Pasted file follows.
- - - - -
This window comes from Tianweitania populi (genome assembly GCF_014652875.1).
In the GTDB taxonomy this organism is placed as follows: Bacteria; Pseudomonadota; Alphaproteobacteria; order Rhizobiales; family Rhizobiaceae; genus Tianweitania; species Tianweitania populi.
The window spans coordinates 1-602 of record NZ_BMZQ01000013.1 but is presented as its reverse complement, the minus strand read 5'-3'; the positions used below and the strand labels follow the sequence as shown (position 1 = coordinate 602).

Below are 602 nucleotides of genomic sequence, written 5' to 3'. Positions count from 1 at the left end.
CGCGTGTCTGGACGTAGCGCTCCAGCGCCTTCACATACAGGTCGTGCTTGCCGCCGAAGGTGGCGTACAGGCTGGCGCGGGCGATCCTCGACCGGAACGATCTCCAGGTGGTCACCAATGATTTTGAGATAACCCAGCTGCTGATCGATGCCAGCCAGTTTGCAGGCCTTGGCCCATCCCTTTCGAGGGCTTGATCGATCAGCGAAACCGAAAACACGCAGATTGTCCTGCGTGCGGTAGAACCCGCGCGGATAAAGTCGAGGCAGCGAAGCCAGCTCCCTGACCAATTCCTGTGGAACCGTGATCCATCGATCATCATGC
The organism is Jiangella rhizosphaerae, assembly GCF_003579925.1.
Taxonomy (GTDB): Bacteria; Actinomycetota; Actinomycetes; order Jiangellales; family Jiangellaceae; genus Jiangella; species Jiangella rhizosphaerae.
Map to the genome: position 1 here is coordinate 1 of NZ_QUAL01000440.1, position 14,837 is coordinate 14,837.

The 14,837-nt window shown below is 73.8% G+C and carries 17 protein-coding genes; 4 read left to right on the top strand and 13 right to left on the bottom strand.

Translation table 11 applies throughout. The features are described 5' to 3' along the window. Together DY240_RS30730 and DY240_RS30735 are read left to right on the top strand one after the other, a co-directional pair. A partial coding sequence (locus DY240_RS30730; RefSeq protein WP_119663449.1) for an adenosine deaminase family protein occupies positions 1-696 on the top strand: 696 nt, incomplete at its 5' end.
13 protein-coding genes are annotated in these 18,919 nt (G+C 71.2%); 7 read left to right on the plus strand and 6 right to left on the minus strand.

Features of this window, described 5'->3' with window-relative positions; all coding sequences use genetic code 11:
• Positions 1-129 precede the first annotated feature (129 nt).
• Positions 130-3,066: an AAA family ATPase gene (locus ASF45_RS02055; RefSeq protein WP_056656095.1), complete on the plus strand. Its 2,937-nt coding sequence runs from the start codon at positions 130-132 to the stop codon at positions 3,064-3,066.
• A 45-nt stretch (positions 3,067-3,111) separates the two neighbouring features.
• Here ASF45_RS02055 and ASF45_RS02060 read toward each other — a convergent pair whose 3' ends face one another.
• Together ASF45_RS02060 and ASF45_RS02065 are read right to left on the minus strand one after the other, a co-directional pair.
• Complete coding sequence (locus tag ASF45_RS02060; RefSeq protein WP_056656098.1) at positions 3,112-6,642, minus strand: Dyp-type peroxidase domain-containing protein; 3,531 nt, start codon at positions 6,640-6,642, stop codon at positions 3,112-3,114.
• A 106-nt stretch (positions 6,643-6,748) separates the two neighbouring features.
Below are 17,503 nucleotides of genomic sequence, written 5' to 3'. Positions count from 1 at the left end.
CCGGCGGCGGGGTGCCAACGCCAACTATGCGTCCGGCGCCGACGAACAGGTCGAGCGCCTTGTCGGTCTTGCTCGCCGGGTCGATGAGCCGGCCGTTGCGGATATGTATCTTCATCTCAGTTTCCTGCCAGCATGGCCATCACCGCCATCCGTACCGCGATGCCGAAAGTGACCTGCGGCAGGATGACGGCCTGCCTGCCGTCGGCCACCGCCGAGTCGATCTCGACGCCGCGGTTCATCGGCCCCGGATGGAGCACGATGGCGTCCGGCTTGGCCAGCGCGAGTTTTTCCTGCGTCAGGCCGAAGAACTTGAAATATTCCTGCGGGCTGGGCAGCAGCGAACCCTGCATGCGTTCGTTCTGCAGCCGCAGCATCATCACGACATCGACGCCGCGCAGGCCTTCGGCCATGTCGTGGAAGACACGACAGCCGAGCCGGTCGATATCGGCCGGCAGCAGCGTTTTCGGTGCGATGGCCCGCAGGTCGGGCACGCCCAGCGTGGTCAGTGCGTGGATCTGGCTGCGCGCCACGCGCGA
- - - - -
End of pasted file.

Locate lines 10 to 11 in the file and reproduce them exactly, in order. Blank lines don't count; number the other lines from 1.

Translation table 11 applies throughout. The features are described 5' to 3' along the window. Together DY240_RS30730 and DY240_RS30735 are read left to right on the top strand one after the other, a co-directional pair. A partial coding sequence (locus DY240_RS30730; RefSeq protein WP_119663449.1) for an adenosine deaminase family protein occupies positions 1-696 on the top strand: 696 nt, incomplete at its 5' end.
13 protein-coding genes are annotated in these 18,919 nt (G+C 71.2%); 7 read left to right on the plus strand and 6 right to left on the minus strand.